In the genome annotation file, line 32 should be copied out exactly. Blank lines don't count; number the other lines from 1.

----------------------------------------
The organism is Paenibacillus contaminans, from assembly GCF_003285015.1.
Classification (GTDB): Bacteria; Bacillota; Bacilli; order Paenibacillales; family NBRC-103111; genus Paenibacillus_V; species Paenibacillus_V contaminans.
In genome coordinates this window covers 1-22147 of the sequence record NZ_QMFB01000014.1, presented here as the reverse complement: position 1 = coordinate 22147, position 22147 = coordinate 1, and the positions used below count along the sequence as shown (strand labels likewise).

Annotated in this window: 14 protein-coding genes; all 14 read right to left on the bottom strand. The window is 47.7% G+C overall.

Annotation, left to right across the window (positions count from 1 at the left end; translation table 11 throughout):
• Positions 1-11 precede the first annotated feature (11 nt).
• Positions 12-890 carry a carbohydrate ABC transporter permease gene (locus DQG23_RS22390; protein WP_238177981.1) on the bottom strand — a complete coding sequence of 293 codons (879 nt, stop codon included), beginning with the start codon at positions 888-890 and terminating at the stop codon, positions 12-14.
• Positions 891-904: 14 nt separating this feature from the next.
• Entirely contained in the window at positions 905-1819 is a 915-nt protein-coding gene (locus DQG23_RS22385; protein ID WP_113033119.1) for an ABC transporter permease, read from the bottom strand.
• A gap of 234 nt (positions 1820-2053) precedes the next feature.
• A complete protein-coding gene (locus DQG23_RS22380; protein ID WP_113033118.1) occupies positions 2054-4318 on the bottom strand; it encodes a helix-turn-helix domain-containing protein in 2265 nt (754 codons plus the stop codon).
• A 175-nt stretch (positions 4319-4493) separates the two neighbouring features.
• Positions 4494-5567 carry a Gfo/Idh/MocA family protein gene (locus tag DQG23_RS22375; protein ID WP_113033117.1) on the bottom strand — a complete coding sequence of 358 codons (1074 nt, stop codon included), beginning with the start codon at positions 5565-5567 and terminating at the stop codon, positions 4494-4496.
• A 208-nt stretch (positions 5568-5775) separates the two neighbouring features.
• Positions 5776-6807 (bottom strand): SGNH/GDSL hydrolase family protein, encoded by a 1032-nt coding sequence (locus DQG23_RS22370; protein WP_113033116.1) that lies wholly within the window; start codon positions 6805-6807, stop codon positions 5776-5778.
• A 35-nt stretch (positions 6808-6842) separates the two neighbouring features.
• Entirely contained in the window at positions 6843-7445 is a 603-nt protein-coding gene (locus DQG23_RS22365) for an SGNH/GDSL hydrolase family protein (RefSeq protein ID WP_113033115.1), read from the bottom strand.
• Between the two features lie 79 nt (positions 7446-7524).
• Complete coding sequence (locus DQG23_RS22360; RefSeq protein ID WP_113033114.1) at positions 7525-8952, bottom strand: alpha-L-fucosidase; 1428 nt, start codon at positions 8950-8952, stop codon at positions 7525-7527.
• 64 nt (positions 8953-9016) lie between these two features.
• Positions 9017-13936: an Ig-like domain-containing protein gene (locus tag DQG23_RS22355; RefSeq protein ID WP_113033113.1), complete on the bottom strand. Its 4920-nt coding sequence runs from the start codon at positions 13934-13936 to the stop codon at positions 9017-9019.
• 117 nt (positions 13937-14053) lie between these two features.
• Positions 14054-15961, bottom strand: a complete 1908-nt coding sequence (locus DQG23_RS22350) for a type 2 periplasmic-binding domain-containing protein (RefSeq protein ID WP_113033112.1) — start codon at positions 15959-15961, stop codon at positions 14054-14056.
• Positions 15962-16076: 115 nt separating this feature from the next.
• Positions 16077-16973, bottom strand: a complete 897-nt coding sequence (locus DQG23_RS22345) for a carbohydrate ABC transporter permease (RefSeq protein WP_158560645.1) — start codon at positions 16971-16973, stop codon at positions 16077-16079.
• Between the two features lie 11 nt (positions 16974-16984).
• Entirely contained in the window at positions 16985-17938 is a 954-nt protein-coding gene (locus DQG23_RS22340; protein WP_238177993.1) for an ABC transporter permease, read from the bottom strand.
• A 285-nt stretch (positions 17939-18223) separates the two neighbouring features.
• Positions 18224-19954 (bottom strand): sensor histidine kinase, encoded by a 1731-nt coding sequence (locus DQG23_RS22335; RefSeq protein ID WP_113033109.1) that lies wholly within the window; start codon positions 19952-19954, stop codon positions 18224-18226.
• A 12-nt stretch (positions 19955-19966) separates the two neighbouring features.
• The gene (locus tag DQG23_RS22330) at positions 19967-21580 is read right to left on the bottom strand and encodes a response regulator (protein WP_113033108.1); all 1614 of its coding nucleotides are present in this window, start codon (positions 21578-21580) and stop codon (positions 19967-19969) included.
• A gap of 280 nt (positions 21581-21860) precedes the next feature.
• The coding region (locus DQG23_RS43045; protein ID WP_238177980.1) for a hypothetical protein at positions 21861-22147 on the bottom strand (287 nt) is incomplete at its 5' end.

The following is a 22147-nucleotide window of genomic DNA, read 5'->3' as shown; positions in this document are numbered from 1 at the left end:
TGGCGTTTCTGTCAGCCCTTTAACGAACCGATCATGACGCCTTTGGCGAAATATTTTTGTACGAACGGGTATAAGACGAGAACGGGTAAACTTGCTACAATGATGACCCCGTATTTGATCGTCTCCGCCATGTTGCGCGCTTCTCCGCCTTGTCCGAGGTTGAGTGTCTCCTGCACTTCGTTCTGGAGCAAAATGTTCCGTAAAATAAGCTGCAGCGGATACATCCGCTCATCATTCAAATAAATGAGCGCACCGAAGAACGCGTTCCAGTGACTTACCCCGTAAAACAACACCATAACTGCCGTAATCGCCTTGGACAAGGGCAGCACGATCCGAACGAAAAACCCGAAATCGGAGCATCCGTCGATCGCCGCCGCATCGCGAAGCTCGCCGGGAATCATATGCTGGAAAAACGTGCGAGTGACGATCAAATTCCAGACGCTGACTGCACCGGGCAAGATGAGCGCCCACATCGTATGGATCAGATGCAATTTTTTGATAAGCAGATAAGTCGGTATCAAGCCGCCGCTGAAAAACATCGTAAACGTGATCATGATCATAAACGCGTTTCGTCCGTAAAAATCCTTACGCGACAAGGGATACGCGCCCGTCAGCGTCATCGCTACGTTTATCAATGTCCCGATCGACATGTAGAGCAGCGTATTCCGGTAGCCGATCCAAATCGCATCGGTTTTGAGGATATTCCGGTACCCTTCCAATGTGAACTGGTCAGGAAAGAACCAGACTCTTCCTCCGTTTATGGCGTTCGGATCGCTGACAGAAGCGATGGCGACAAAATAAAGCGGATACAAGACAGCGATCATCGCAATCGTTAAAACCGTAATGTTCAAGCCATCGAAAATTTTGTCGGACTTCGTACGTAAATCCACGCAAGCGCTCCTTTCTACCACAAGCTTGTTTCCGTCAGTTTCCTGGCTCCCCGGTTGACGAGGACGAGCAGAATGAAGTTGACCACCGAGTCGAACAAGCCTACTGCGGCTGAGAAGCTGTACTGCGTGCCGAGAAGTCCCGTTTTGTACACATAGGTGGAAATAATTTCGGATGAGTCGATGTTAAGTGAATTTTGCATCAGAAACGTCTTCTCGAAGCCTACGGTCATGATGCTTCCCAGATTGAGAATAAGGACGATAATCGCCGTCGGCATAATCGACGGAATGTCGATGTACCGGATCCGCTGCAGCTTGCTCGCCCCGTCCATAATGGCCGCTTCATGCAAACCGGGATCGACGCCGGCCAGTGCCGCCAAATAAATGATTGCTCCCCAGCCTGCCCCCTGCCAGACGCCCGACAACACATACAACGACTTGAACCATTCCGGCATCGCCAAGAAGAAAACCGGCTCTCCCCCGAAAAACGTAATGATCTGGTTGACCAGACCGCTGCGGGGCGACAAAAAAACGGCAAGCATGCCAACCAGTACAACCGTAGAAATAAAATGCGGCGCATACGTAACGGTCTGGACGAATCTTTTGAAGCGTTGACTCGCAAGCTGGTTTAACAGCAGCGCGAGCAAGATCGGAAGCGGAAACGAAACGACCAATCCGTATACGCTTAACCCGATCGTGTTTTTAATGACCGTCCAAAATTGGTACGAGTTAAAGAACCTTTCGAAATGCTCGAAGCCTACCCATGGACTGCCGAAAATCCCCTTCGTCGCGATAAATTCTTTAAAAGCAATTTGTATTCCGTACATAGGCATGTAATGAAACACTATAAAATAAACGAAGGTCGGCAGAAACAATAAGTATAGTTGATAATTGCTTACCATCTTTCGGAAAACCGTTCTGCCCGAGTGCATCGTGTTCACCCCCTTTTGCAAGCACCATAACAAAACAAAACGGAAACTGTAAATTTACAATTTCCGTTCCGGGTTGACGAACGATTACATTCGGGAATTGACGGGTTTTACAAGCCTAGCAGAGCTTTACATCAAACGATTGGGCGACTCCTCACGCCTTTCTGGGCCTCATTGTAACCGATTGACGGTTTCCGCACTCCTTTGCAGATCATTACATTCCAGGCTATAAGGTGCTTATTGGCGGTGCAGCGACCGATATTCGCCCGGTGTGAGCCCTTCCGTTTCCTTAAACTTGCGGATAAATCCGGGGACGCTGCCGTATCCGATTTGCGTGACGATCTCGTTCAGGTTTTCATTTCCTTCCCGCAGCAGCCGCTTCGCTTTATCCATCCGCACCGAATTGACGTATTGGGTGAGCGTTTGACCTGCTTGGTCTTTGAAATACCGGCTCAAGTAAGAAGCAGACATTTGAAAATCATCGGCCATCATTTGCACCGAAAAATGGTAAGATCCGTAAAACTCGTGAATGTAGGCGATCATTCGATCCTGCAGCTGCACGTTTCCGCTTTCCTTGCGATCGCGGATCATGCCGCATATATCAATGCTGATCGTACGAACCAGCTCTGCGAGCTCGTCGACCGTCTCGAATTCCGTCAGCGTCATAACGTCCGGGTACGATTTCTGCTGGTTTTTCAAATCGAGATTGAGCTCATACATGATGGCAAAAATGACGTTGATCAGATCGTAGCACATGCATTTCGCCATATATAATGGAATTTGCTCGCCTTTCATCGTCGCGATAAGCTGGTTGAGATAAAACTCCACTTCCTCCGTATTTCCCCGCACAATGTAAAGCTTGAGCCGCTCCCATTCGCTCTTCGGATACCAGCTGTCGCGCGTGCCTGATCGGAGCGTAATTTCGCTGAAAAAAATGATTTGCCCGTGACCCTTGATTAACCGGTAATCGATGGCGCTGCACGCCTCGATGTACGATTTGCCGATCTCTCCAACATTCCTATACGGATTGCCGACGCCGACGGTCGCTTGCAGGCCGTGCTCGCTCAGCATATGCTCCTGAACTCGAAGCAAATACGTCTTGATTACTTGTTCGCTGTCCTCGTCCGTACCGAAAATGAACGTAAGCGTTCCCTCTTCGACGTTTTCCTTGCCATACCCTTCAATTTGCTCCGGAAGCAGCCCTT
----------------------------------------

• A gap of 280 nt (positions 21581-21860) precedes the next feature.